Some time after the IPL spot-fixing case was at its messy nadir in 2014, casting a dark shadow over the sport itself and denting the image of the BCCI, Vidarbha Cricket Association president Prakash Dixit was having a meal with friends at a club in Nagpur. The giant-sized TV was beaming a cricket match. One of Dixit’s friends called out to change the channel to the one showing the Pro-Kabaddi League (PKL) live. “We were in CP Club, and a friend said, let’s switch from cricket to kabaddi, which was more thrilling and enjoyable,” recalls Dixit. It was a rare instance of a die-hard cricket fan swapping allegiance.
The incident illustrates how many fans have started seeing beyond cricket as their first-choice and openly embraced kabaddi after the advent of PKL in 2014. And why won’t they? The tension that grips the viewer when a fleet-footed raider darts into the competing team’s area, teasingly hovering like a bee, arms appraisingly outstretched for a touch, is palpable. Likewise, one is on the edge as the broken phalanx of players circle around the intruder, plotting the perfect entrapment, before the perfectly-timed lunge and grapple that ends so many audacious forays. Besides, this great game is among a few—chess is another—that can be called truly Indian.
Kabaddi has another claim to being a crowd favourite. The Indian men teams have won all seven men’s gold medals at the Asian Games since the inclusion of the sport in 1990, and both gold medals in the women’s category. Indian men have won all three World Cups held so far. But these exploits didn’t earn as many fans as the PKL has done over the last four years, with many players becoming household names by dint of their on-mat exploits.
Live telecast of the PKL has also brought big-time money for top players. Many of them have constructed new houses, bought flashy cars and are on their way to being almost as recognisable as the Kohlis and Dhonis. Earlier, playing on muddy fields in their inter-village tournaments they would win cycles and motorbikes, but the player auction, held in May, changed the paradigm, as the Rs 1 crore barrier was breached for the first time. Moreover, not one, but six players won bids of over Rs 1 crore.
After ace Iranian defender Fazel Atrachali (U Mumba) became the first one to get a Rs 1 crore cheque, Monu Goyat, an explosive raider from Haryana, became the costliest player in PKL history when Haryana Steelers enlisted him with a Rs 1.51-crore bid. Just to illustrate the galloping growth of players’ value in the PKL, the highest bid in the first season (2014) was Rs 12.80 lakh, for then India captain Rakesh Kumar. This year, Goyat (25), beat all-rounder Nitin Tomar’s record of Rs 93 lakh, established last season. Tomar himself was among the other new Indian crorepatis as Puneri Paltans bid Rs 1.15 crore to get him. The rest were Rahul Chaudhari (Rs 1.29 crore, Telugu Titans), Deepak Niwas Hooda (Rs 1.15 crore, Jaipur Pink Panthers), and Rishank Devadiga (Rs 1.11 crore, UP Yoddha).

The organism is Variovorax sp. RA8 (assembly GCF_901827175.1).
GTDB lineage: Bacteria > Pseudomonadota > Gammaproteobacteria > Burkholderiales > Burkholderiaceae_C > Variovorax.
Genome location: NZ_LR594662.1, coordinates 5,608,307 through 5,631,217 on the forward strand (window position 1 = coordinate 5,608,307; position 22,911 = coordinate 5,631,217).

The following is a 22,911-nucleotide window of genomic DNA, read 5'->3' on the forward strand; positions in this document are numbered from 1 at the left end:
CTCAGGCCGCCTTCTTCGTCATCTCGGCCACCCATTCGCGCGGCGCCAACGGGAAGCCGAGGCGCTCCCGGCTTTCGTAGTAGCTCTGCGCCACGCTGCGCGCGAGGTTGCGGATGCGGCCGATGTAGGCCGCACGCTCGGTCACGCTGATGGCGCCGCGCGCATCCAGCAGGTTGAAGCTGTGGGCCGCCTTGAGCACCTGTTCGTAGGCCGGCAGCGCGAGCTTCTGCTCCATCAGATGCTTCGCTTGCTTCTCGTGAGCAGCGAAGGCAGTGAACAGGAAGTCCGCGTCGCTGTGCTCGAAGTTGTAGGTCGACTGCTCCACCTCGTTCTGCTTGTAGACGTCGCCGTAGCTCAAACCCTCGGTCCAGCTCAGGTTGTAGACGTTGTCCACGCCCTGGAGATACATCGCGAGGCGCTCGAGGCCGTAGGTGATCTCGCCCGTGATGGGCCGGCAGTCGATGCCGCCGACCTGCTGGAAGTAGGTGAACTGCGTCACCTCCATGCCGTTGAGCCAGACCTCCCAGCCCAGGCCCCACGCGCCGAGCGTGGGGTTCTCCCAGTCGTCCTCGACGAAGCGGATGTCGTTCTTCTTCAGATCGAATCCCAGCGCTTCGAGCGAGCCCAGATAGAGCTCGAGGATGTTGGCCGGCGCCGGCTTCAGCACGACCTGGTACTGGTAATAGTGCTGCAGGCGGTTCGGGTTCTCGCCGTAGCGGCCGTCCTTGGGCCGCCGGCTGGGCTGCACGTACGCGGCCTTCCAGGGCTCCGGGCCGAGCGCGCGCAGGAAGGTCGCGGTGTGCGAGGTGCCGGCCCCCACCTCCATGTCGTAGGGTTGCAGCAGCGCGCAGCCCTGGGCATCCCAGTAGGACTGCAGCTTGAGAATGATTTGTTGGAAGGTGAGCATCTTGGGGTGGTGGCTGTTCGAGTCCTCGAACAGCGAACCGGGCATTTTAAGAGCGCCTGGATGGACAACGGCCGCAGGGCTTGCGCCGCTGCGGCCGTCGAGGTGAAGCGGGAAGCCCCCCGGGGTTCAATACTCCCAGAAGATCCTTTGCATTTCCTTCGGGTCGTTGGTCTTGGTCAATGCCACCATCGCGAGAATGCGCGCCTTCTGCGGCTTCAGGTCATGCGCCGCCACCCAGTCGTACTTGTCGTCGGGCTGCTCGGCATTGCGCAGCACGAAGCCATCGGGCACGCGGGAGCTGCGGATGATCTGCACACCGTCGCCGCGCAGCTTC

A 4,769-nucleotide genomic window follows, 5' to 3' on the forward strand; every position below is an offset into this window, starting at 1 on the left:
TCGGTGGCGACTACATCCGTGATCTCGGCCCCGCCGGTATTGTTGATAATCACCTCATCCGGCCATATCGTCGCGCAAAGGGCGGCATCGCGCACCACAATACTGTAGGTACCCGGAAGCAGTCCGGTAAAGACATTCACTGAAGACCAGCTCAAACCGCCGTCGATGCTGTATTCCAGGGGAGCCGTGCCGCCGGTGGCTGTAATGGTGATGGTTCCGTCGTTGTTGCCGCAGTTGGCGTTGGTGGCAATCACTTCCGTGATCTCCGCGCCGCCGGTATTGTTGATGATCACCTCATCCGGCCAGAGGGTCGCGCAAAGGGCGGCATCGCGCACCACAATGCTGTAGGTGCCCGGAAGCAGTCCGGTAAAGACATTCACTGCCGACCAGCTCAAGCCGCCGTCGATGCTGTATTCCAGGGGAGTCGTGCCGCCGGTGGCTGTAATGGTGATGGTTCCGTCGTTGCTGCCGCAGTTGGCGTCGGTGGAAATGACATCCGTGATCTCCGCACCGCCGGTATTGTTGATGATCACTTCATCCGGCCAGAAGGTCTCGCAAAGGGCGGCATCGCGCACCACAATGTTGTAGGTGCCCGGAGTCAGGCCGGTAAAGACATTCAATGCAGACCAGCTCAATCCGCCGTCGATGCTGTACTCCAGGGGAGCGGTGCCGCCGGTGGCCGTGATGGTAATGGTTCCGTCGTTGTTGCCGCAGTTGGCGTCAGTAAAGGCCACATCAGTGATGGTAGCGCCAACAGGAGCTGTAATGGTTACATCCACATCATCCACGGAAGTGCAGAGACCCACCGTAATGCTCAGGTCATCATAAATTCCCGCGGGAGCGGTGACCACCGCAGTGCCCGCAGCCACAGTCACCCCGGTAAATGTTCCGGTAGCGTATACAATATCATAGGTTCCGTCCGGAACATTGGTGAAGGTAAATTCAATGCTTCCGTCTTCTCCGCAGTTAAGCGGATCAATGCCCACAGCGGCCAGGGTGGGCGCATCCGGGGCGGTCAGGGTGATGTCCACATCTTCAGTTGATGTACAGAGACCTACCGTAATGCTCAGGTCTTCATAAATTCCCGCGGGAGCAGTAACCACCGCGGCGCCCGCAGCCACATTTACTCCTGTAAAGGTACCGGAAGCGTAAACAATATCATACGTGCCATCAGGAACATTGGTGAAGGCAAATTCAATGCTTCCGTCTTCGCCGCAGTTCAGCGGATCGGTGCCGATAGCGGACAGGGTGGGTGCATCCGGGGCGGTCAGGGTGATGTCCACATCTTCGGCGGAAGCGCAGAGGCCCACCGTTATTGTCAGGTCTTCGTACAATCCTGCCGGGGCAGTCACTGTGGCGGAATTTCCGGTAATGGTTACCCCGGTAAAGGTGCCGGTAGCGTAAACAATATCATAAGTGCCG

The money and a fan-following have resulted in unknown players becoming stars and acquiring wealth. For example, the soft-spoken Goyat, originally from Kungar village in Bhiwani district, has a new house constructed in Hansi village of Hisar district, where his parents, grandmother and engineer brother live under one roof. “It’s a two-storey house and I had it constructed in 2016. Then, last year, I bought a Creta car. The lifestyles of kabaddi players have changed with PKL,” Goyat tells Outlook.
Rahul Chaudhari, who once nurtured hopes of joining the Indian Army, says the PKL has given him everything that he had been missing. “It has brought fame and recognition. It has changed my life,” says Chaudhari, who is from Jalalpur Choiya in Bijnor district of Uttar Pradesh and works as an Income Tax inspector in Delhi. Before hitting the jackpot this May, the deadly raider had won two bikes for being the best player in two local tournaments in his district. Last year, he built a new three-storey house, in which his parents, uncle, grandmother and three brothers live together. He drives a Scorpio car.
Deepak Hooda, a fearsome all-rounder, admits he hadn’t expected the crore-rupee bid. “The PKL didn’t just improve finances, it has brought fame, respect, and happiness for us. Now, people recognise us from a distance. We have also changed for the better—in behaviour, how to talk with people...for we are often invited as chief guests at functions and openings of malls…,” Hooda, who comes from Chamarian village, six km from Rohtak city, tells Outlook. He has now purchased a 500-yard plot in Rohtak for building a house, as well as a Rs 38 lakh SUV.
Similarly, for Puneri Paltans’ seasoned raider Nitin Tomar, PKL’s bounties have been a life-changing one. A petty officer in Indian Navy, the 23-year-old from Malakpur village in Uttar Pradesh’s Baghpat district also has a new house made last year and then purchased a Creta six months ago. “Earlier, nobody knew me. Now, everyone recognises me in every city I visit. It’s pleasing. And, thanks to the PKL, even city residents now know the rules of kabaddi [as it is telecast],” he says.